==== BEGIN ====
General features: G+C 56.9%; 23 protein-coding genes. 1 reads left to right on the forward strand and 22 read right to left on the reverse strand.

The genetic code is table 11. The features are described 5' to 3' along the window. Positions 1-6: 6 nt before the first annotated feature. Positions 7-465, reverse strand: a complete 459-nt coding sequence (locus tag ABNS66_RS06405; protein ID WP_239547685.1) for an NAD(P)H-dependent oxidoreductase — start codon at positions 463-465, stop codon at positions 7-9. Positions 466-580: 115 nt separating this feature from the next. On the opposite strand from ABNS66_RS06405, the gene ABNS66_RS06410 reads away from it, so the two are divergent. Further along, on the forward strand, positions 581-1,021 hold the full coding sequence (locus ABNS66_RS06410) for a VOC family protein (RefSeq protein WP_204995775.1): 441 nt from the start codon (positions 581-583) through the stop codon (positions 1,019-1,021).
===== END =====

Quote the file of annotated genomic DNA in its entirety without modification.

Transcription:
General features: G+C 56.9%; 23 protein-coding genes. 1 reads left to right on the forward strand and 22 read right to left on the reverse strand.

The genetic code is table 11. The features are described 5' to 3' along the window. Positions 1-6: 6 nt before the first annotated feature. Positions 7-465, reverse strand: a complete 459-nt coding sequence (locus tag ABNS66_RS06405; protein ID WP_239547685.1) for an NAD(P)H-dependent oxidoreductase — start codon at positions 463-465, stop codon at positions 7-9. Positions 466-580: 115 nt separating this feature from the next. On the opposite strand from ABNS66_RS06405, the gene ABNS66_RS06410 reads away from it, so the two are divergent. Further along, on the forward strand, positions 581-1,021 hold the full coding sequence (locus ABNS66_RS06410) for a VOC family protein (RefSeq protein WP_204995775.1): 441 nt from the start codon (positions 581-583) through the stop codon (positions 1,019-1,021).